Blockchain payments firm Ripple has launched its operations in Brazil to expand its presence in the South American region.
The blockchain-based solutions provider has roped in fintech entrepreneur and executive Luiz Antonio Sacco as managing director to build the Ripple ecosystem in the region.
Ripple said that it will participate in CIAB Febraban between 11 and 13 June, where it will showcase RippleNet, a payments network that enables easy cross-border payments for financial institutions and payment providers.
Using RippleNet, Ripple claims that customers can avail benefits such as faster payments, end-to-end visibility into fees, payment status and customer information, lower capital requirements for cross-border payments and standardised connections and rules across different networks.
Ripple global operations senior vice president Eric van Miltenburg said: “In January, Ripple surpassed 200 customers on RippleNet. The company is experiencing rapid customer growth across all markets, and is launching in Brazil in response to high customer demand in South America.
“We are fortunate to have Luiz on board to expand our presence in the region and help our customers address the challenges of cross-border payments.”
Ripple claims to have more than a dozen Brazilian financial institutions and money transfer companies as clients including Santander Brazil, BeeTech and Banco Rendimento.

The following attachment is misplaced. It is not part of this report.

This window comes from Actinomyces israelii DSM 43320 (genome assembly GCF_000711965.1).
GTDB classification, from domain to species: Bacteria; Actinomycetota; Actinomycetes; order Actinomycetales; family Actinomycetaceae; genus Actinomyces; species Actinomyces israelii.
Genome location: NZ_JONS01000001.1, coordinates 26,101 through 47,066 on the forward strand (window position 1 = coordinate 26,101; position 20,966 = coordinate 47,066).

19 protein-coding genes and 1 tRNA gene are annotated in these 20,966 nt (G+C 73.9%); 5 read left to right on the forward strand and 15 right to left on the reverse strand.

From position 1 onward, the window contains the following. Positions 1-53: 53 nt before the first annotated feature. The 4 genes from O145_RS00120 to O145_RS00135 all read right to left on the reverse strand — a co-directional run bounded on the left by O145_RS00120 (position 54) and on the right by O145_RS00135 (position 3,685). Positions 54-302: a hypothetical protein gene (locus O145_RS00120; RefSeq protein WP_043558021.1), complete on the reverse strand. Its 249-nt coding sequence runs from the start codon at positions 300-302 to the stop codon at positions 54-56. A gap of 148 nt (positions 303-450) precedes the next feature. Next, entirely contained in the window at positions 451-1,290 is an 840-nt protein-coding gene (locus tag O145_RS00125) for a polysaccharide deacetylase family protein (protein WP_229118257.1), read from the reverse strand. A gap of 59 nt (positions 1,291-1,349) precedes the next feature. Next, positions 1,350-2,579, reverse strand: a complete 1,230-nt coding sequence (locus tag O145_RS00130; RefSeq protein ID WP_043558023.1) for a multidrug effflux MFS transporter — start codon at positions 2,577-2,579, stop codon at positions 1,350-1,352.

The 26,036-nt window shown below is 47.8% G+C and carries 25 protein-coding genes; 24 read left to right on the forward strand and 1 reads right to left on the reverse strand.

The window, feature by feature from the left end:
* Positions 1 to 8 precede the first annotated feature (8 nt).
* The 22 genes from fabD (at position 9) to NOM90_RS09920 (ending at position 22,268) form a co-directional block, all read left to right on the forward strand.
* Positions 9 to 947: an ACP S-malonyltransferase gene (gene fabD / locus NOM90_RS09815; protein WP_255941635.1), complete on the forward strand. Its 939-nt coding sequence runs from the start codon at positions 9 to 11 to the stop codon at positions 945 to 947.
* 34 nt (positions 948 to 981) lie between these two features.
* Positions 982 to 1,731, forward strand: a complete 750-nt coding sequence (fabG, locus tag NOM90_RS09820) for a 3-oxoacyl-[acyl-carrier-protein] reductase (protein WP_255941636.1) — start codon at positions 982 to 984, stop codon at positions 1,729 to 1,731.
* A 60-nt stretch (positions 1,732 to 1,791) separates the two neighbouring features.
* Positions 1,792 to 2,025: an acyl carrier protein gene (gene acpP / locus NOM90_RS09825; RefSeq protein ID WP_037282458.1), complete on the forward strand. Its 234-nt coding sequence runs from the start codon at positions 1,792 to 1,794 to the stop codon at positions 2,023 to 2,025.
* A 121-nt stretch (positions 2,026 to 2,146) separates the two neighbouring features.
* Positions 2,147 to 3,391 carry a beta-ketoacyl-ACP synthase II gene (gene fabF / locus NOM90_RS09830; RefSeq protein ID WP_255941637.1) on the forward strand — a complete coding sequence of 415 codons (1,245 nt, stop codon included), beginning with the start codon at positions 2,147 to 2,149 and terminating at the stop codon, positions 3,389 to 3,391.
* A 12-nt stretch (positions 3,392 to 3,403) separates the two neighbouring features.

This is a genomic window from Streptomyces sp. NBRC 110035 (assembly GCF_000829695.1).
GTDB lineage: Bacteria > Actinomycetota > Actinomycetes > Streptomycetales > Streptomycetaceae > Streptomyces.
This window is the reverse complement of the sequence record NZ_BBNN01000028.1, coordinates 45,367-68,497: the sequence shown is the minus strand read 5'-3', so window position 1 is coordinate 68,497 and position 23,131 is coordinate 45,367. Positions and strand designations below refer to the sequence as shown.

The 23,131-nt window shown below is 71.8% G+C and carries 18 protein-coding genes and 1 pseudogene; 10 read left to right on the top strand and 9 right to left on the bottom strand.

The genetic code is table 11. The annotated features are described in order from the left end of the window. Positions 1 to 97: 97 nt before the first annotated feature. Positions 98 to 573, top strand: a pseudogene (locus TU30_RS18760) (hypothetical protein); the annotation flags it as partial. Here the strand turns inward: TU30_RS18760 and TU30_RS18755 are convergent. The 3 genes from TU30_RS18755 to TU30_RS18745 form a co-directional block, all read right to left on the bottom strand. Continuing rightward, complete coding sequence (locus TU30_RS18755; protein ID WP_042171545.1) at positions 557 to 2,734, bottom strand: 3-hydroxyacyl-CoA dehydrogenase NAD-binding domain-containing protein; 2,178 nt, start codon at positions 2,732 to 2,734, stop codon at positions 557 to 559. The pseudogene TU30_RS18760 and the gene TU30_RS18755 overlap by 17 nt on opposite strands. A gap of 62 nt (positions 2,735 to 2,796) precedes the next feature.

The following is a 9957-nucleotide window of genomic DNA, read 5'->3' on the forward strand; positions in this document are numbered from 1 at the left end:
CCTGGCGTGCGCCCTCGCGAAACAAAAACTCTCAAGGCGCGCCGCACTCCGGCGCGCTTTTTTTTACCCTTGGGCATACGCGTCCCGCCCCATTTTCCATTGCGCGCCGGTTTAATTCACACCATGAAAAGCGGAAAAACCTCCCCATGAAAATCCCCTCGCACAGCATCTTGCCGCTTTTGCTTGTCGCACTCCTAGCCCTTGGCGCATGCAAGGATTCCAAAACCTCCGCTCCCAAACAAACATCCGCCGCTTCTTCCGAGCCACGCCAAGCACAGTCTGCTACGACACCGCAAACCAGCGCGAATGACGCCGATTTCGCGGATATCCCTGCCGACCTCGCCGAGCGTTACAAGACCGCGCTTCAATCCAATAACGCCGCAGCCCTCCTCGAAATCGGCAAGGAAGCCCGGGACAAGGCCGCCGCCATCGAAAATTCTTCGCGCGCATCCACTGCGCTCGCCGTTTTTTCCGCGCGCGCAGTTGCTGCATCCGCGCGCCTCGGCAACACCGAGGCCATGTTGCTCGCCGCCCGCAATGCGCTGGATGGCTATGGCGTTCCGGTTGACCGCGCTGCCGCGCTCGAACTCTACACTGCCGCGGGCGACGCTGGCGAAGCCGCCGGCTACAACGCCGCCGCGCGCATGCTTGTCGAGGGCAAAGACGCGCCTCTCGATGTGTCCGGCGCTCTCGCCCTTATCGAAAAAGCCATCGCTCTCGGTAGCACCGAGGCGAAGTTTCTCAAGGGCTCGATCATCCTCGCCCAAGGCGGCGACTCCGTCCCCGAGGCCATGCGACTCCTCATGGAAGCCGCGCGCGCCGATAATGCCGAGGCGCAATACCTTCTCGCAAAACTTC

Sacco said: “We’re excited to grow our ecosystem in the region and bring additional financial institutions onto RippleNet to help provide excellent, efficient cross-border payment experiences for their customers.
“Brazil is a leader in fintech innovation and positioned to forge a path for the rest of Latin America to follow.”
Last year, the company launched the University Blockchain Research Initiative University Blockchain Research Initiative (UBRI) to support academic research, technical development and innovation in blockchain, cryptocurrency and digital payments.
As part of the initiative, the company has committed resources to Brazilian universities, including the University of São Paulo and Fundação Getulio Vargas.
It is working with more than 15 professors from the two universities to support academic research and technical development across disciplines including law, business and engineering.
“We believe that academic institutions will play a key role driving the blockchain industry forward. USP and FGV are innovative, forward-thinking institutions that are investing in blockchain research to explore new use cases and help prepare students for future jobs in this space,” Sacco added.